Food Religion - Modernist Cuisine

Food Religion

MCJanuary 21, 2011

It’s amazing to me how political the food world can be. I don’t mean political in the sense of political parties and elected officials. By “political,” I mean the process by which strong opinion is driven by deeply entrenched ideology. An even more apt term is “religion”—a set of core beliefs that are based on faith rather than reproducible evidence.

In discussing Modernist Cuisine with others, I often run into those who have ideological views about a certain style of cuisine. Here is a verbatim exchange of this sort I recently had:

Me: “Chefs following what I call the Modernist Revolution are breaking the rules and conventions of cooking. This lets them create food you couldn’t make any other way. It also helps expose some of our ingrained assumptions about food and challenges them.”

Person: “But isn’t that all about highly processed foods? Why can’t a chef just be content to expose the natural goodness of great ingredients? Why can’t food look like what it is rather than these elaborate preparations?”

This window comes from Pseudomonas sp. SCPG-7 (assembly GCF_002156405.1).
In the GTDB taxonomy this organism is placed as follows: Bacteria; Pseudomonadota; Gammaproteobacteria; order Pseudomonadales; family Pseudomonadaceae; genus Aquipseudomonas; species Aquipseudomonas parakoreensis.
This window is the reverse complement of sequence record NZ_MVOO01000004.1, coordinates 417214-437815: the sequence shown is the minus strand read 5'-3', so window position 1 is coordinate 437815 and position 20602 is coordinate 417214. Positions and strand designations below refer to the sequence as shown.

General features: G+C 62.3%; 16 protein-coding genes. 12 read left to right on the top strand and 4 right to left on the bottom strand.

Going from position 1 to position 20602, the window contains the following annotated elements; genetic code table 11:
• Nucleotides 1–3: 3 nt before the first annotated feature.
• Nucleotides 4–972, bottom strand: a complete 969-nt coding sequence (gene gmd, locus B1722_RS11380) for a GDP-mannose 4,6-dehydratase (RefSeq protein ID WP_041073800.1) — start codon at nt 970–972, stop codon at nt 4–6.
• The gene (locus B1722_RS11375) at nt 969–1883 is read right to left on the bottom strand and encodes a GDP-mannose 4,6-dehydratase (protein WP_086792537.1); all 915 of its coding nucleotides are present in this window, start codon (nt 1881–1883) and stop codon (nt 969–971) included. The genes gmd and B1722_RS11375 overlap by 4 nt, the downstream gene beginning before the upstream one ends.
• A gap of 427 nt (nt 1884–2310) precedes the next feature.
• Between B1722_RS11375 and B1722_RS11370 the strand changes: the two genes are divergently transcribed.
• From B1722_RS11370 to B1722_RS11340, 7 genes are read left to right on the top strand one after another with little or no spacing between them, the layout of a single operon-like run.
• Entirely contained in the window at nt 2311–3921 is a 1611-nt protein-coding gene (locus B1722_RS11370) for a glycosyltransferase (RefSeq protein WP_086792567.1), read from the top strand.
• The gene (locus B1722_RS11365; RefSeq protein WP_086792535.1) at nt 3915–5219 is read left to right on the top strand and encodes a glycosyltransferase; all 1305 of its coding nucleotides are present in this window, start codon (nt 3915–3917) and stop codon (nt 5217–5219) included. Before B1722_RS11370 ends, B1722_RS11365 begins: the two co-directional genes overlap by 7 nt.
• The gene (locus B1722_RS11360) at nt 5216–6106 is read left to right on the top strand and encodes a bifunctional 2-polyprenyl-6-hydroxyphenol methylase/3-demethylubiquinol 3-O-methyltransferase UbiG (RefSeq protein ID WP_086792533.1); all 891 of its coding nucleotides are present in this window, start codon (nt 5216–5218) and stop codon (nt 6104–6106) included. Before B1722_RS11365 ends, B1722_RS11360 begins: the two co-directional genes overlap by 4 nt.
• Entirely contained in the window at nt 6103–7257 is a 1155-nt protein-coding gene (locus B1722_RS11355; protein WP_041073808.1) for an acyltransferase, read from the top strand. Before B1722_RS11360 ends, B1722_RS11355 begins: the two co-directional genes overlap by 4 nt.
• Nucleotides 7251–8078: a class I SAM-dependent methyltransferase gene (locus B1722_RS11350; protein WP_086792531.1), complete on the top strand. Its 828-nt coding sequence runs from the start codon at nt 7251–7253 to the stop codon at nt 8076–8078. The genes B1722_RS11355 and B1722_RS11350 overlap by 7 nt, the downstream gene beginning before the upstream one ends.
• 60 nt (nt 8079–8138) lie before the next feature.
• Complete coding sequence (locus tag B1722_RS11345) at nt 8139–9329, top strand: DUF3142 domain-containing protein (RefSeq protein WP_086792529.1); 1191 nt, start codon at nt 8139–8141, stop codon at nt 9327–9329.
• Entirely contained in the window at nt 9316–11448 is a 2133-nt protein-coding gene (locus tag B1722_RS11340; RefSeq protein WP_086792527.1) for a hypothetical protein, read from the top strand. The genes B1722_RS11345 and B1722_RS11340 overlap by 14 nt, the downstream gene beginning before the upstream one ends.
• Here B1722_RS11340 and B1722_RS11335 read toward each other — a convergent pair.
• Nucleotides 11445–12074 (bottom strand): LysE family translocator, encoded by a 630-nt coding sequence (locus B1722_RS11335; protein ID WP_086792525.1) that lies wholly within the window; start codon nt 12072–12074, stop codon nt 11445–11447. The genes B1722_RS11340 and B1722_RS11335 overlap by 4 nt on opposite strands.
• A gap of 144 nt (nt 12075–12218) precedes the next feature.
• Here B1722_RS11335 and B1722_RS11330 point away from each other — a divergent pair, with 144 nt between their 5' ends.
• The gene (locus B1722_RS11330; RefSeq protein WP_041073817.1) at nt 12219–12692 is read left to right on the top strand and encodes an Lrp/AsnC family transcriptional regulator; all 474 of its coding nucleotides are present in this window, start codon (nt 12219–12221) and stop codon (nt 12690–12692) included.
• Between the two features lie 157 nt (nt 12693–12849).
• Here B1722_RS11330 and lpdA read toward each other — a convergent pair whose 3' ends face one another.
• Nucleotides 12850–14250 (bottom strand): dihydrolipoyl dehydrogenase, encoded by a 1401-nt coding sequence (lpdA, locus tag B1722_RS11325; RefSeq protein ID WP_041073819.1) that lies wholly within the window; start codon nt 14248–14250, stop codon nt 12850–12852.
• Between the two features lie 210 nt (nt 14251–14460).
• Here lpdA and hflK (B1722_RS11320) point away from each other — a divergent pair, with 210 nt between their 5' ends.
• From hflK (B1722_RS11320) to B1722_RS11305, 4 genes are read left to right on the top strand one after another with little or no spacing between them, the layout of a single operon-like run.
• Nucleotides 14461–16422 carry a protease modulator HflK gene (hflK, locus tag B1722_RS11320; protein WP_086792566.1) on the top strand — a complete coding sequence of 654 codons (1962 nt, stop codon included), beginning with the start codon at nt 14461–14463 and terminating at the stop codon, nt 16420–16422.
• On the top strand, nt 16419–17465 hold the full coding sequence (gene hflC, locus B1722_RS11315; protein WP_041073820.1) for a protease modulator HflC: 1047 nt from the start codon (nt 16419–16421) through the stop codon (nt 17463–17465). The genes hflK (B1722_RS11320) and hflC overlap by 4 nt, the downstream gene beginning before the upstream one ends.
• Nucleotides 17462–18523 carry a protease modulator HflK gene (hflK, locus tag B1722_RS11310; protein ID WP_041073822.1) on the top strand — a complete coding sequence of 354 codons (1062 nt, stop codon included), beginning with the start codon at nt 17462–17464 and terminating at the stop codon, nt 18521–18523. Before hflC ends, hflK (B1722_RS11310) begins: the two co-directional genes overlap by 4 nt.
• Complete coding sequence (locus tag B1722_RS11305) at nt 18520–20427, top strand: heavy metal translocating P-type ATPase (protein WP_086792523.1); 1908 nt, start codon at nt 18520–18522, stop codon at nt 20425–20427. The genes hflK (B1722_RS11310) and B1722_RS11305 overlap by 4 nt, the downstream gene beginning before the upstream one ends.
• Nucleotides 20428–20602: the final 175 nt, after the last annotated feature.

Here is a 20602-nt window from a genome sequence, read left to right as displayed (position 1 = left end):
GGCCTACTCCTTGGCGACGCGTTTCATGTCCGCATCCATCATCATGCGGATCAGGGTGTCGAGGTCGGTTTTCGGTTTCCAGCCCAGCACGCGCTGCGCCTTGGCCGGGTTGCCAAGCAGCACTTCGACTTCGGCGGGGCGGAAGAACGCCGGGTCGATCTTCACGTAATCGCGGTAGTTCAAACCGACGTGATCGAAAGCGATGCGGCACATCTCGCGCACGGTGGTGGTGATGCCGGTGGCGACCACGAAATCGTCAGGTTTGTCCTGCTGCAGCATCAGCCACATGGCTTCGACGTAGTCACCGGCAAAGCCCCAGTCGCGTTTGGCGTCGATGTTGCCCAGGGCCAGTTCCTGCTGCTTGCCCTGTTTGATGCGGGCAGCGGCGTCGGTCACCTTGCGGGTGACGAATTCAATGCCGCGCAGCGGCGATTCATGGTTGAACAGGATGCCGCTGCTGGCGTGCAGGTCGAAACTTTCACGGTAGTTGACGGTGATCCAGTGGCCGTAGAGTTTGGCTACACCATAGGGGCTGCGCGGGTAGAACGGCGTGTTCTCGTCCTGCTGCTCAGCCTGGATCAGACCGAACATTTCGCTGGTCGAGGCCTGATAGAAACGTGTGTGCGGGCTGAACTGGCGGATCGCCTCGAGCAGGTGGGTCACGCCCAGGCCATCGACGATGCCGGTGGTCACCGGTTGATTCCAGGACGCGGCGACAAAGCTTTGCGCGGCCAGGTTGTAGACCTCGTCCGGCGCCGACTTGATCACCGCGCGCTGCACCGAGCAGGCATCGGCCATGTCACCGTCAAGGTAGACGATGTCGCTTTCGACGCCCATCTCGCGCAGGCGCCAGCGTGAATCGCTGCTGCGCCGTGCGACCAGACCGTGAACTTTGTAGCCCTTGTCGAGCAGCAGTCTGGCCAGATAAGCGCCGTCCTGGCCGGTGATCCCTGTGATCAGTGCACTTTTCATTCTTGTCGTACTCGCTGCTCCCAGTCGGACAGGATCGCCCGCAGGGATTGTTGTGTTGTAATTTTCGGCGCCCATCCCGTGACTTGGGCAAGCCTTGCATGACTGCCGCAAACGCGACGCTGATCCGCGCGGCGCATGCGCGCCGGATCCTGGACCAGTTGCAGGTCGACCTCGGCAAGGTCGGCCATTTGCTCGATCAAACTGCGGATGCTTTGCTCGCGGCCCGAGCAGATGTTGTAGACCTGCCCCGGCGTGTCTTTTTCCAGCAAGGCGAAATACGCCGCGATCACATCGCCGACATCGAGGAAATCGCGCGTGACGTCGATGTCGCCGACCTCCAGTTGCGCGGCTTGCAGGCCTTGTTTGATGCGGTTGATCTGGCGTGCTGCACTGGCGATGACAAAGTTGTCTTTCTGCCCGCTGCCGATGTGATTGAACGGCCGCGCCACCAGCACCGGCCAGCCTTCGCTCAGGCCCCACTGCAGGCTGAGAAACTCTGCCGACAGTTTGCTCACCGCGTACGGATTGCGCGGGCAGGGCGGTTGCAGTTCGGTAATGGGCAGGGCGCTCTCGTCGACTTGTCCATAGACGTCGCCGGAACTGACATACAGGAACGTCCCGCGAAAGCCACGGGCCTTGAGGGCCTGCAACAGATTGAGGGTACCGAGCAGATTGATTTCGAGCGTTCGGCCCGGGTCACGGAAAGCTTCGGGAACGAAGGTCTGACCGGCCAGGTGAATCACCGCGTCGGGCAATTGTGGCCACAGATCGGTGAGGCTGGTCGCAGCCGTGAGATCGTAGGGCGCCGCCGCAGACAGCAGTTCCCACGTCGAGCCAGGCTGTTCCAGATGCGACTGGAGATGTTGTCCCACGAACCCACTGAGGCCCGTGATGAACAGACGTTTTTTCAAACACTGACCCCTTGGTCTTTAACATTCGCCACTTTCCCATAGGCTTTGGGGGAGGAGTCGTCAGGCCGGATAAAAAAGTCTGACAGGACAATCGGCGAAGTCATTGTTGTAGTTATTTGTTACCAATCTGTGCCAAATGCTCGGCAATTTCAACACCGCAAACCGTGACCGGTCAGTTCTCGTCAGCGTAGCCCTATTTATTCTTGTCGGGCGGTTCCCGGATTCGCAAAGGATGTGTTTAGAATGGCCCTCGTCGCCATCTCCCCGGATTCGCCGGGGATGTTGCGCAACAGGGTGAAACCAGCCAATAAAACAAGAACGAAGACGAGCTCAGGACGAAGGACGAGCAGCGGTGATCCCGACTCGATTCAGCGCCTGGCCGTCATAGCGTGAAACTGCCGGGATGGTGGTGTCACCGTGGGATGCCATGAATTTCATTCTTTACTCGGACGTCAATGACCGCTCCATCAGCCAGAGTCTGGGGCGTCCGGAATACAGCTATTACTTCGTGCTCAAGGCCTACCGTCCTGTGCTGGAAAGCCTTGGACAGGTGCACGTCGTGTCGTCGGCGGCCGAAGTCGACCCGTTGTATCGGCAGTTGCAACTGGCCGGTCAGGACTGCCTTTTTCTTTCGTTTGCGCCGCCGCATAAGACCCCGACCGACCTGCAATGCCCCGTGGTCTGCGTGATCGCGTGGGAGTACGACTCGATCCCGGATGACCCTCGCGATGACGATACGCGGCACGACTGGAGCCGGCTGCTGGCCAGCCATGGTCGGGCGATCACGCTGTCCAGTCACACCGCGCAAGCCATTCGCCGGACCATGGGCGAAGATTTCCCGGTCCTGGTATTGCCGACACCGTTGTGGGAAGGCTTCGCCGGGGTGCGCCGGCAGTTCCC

Me: “Give me an example of a meal you’d prefer.”

Person: “You know, simple food, like a plate of pasta with a great sauce, a glass of red wine, some bread and cheese.”

Me: “You’ve just named some of the most processed and artificial foods in all of cooking!”

At this point, I burst out laughing. This is not very polite, especially if you are trying to win someone over to your cause, but unfortunately, I just couldn’t help it. With great sincerity and without a trace of irony, this very well-meaning person had said something that from a factual perspective was totally ridiculous. In fact, their statement perfectly illustrated the point about how food conventions become implicit. The person wasn’t even aware of the assumptions that pasta, bread, wine, and cheese are simple and natural.